I have already mentioned the strength with which the social enterprise sector faces this downturn. I should add, of course, that social enterprises can also benefit from the measures that we have put in place to help all businesses, including the £10 billion working capital fund and the £75 million capital enterprise fund.
That is good news. Phoenix is a social enterprise in Swindon that works with people recovering from mental health problems by offering them work in a mailing and assembly service. I should declare an interest, because I have used the service, paying for it through my office costs allowance, and excellent value for money it was. What can my right hon. Friend do in a recession to help secure longer-term funding for social enterprises, so that they can help more people?
The social enterprise that my hon. Friend highlights is part of a sector of some 55,000 social enterprises that creates a turnover of around £27 billion. That enterprise, flair and innovation will be especially valuable in helping to get Britain through this downturn faster and in a way that protects families and businesses. That is why the Secretary of State for Work and Pensions has set aside £100 million to help social enterprises get people back to work. It is also why the Cabinet Office is managing a clear set of ambitions to help ensure that those with learning disabilities or mental health issues are part of social enterprises’ work, because we know that those people, too, have a right to help and a contribution to make, and we are determined to unlock it.
Given that much financial support for social enterprises comes from local authorities, as we have heard, and given that most local authorities are tightening their belts in this recession, as they should, what steps will the Minister take to ensure that they do not take the easy option and slash their budgets for social enterprises, thus leaving a lot of disadvantaged and vulnerable people in this country without proper assistance?
It is important that we do a couple of things. It is important that we continue to invest in training those in charge of procurement and commissioning in local authorities. The hon. Gentleman will forgive me for saying that the budget for that would, I am afraid, be cut if we sliced £100 million off the Cabinet Office budget. It is also important for us to introduce a bit of transparency, which is why we have asked the social enterprise sector to rate local authorities. We published those statistics earlier this month. I am pleased to say that eight councils in the top 25 were Labour councils. I am afraid that only one was Conservative, but I know that the hon. Gentleman will be anxious to turn that situation around.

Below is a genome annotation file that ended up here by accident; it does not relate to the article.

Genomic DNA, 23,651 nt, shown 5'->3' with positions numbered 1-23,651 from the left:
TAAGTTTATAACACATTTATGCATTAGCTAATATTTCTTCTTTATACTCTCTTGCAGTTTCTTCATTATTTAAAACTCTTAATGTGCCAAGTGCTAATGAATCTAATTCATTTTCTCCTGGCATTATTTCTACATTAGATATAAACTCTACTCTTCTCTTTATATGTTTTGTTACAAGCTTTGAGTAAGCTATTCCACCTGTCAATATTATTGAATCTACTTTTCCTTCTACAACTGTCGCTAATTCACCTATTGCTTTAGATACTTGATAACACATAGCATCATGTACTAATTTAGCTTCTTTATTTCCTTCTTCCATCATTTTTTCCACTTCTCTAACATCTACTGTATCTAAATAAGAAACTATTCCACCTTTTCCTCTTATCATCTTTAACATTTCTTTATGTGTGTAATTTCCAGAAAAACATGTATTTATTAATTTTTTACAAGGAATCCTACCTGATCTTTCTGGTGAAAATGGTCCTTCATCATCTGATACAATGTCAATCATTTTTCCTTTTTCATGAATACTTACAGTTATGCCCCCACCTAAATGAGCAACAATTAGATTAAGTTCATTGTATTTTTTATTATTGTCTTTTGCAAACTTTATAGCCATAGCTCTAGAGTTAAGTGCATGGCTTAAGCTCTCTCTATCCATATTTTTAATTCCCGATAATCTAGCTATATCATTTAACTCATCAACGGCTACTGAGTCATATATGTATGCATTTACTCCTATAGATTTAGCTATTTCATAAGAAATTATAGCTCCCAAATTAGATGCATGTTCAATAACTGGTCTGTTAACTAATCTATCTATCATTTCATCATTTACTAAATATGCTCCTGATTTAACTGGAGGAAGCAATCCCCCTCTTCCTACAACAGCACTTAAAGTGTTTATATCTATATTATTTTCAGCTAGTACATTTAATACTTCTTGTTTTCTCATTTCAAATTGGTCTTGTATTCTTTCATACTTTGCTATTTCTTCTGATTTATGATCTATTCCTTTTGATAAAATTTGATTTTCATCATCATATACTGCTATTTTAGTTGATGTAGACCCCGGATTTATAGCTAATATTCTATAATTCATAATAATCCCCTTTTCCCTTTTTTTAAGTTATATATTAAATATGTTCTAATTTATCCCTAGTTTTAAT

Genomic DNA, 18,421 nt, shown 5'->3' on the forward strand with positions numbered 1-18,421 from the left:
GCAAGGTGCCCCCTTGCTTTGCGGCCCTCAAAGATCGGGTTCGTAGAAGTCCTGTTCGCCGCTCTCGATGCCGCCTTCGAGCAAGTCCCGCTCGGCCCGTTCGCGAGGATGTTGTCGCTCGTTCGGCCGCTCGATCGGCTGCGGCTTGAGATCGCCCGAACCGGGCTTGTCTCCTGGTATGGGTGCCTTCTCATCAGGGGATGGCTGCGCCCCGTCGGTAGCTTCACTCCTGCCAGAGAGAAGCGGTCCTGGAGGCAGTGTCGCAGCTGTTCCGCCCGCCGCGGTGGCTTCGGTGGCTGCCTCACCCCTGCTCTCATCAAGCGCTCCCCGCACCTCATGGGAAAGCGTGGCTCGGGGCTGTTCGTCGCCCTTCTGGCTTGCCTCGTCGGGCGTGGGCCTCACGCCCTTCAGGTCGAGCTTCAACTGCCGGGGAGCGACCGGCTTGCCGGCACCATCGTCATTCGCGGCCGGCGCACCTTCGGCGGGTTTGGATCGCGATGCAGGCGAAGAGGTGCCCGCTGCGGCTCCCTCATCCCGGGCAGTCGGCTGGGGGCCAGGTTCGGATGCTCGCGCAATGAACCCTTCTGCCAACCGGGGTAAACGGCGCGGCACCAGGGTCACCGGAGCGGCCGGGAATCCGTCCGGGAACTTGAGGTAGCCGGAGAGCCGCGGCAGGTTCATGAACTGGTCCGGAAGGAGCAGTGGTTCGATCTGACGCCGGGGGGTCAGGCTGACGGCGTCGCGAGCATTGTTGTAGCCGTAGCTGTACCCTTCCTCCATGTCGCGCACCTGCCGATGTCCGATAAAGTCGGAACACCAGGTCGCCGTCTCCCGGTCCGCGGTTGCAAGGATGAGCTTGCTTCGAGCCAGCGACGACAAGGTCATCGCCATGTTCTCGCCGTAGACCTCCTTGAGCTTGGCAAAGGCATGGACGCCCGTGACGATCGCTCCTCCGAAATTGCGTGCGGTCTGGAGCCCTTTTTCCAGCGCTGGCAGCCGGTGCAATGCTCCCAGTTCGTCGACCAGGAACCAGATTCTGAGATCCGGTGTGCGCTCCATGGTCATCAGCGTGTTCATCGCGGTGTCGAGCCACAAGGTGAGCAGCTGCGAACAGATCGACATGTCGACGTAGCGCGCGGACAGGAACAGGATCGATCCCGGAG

My right hon. Friend will be aware of the fine work that social enterprises and charities do across all our constituencies, such as The Hinge, in Goole, which works with young, vulnerable and homeless people. That is a client group that, sadly, is likely to grow through this recession. Will my right hon. Friend reassure me that there will be fast-track funding to help social enterprises deal with that difficult and growing client group?
First, may I praise my hon. Friend for the charitable work that he does? Organisations such as The Hinge will have an enormous contribution to make over the coming months, and the strength that they could acquire in that time could serve them well in regard to their long-term contribution to the sector and to the communities that they work in. That is exactly why different Departments right across Government are putting in place significant amounts of funding to help the sector over the next two or three years. That funding would be cut if we took the advice of some in the House. Once the money is in place, it is vital that we get rid of any impediments to getting deals done, which is why I am bringing Ministers together to clear those road blocks out of the way much faster.
Would the Minister accept that the country and the Government cannot do without charities, churches and volunteers? We have a deprived estate in Macclesfield, the Moss estate. The local churches—with the support of my own livery company, the Worshipful Company of Weavers, which has invested a great deal in the project—are putting a great many volunteers and community workers into that estate to help to reduce the deprivation and exclusion and the other problems that often go with exclusion.
I am very grateful for that example, because I was not aware of the contribution that the livery companies were making to this agenda. The hon. Gentleman underlines my point that we will get through this recession faster, and in a way that protects families and businesses better, if we build our work on strong communities. It is the faith-based organisations, charities, voluntary groups and, I now know, livery companies that are knitting those communities together.